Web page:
Presenting at conferences: putting yourself out there in library school.

As most of us reading Hack Library School know, or at least have heard, the MLIS is a “minimum qualification” for actual employment as a big L academic librarian. Some of the ways we are frequently told to beef up our resumes and CVs is through work, internships, scholarship, and conference presentations.

I know for me the idea of presenting my research or experiences at a conference full of experienced professionals, who, “OMG they have been doing this for years and why in the world would they ever care about what I have to say,” has been highly intimidating. In the coming months, I have the great privilege of both attending and presenting at a few local conferences. Lately, I have been thinking a lot about what it took for me to transition from “wow, so intimidated” to “cool, let’s do this!” and I thought I would share them here.


1. Do your research.

For as many assignments as I can in my coursework, I have focused on local institutions in my research. This has been hugely valuable when I attend conferences or networking events. Being able to say something like, “I was reading in your library’s strategic plan…what do you think?” may be one of the world’s greatest icebreakers at these kinds of things. 

If you’re attending a smaller conference at a local academic library, it can’t hurt to learn a bit about the host library, as most of the staff will likely be in attendance. Likewise, learn what you can about other surrounding libraries, as this world is small and many librarians within commuting distance will likely attend. This kind of research can only come in handy once you actually hit the job market as well. 

 2. Seek out an ally.

Almost everyone I have ever spoken to has been willing and eager to chat with me as a newbie/wannabe professional librarian. The inherent kindness of library folk makes it easy to find people to help you navigate your first conference. Seek out those who work at institutions that inspire you and don’t be afraid to ask questions. One of the most meaningful connections I made early on in my library student journey was with a local librarian. She needed a ride back to her place of work, which just happened to be in my neighborhood. As an introvert, I at first hesitated to offer, as conferences can be exhausting enough. But running into her at a later conference opened a ton of doors for me, and helped me feel at home in this new world.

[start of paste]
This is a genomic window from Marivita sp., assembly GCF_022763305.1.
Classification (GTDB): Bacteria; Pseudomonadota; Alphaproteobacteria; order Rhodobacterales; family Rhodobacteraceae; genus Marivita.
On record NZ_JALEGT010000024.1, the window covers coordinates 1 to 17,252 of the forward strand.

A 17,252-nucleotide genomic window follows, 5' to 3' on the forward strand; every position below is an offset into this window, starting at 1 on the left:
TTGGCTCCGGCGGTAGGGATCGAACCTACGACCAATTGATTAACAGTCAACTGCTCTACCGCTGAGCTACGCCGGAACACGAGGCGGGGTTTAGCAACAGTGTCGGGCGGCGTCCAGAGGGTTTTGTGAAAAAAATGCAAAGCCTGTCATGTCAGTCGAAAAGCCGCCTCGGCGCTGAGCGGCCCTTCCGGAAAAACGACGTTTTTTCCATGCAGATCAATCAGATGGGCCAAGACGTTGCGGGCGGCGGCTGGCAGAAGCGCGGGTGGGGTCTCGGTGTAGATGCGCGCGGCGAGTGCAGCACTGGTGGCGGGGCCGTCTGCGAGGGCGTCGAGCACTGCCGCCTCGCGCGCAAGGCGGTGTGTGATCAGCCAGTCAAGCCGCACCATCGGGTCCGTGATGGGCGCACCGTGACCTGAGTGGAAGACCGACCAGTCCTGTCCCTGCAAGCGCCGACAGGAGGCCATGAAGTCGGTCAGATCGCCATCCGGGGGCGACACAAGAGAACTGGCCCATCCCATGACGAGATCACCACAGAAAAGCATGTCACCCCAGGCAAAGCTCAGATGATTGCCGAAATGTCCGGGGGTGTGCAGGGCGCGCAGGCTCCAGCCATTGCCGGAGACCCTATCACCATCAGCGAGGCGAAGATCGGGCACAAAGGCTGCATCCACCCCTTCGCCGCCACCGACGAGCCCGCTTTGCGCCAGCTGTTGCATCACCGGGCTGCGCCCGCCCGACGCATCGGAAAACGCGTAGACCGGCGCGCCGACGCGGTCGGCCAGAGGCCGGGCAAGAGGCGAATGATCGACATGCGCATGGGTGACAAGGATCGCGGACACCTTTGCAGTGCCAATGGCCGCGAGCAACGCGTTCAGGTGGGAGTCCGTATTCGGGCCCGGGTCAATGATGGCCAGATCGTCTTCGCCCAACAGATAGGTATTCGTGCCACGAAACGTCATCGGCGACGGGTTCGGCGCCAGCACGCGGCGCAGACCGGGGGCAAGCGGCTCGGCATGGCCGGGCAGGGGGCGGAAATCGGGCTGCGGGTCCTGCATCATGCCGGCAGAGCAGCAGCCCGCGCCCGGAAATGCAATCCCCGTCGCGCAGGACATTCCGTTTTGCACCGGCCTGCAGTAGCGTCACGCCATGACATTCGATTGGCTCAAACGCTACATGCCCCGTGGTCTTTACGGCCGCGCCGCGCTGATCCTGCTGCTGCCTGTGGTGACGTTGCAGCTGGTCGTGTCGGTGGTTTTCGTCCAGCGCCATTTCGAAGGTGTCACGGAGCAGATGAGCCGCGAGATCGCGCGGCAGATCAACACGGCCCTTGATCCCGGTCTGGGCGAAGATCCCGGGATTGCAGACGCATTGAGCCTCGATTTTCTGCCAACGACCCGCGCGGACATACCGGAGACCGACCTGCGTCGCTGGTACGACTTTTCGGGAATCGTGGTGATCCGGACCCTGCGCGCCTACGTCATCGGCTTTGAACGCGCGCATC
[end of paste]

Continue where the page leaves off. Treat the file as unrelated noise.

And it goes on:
Networking without connection is rightfully panned, but if you take the time to get to know people on a more meaningful level, you will be surprised by the richness of your connections! 

3. Work in groups.

Have you worked on a collaborative project in class, at work, or in an internship experience? Ask your colleagues if they would like to present with you! We’re all, generally, running the same race and a conference presentation would look great on anyone’s CV. While group work can come with its own challenges, having a team back you up can make all the difference, especially if it’s a team you like! 

Often, your work may even translate in multiple contexts. For a collaborative project I worked on this year in my day job, our team will be presenting at both a local library conference and one focused on academic writing centers. I’m super excited to present and talk about our collaboration from multiple perspectives. I’m sure seeing how things work outside of library land certainly can’t hurt!

4. Start with a poster.

Posters are also an easy low stakes way to get your voice out there, meet some (kind!) people, and, of course, add another all-important line to your CV. When presenting a poster you have the opportunity to speak with people in small groups or one-on-one, and in doing so, you will inevitably make connections and develop more confidence in your ability to “contribute” to the broader scholarly conversation.  A colleague I highly respect reminded me, “only a few people will stop by and read your content and speak with you. You may end up briefly talking to twenty to thirty people, it’s just not that big of a deal.” That was exactly what I needed to hear to actually submit my first poster proposal. While it often feels like every move is all important, the stakes are not that high if nervousness impacts your performance as a budding scholar. 

5. Remember: library people are kind!

My final and most important thought is to remember: library people are kind! Truly (aside from the rock climbing gym), I have never moved in spaces where people are so genuinely kind and helpful. Library folk of all stripes you encounter at these conferences have been in your shoes and understand what it is to be new to the profession. People are people, and even potential future employers (well, any worth working for) will understand that nerves are real and that we’re all relatively new at this. 

Take chances, it will be OK. Worst case scenario: you can still add that line to your CV, even if you completely bomb your presentation!

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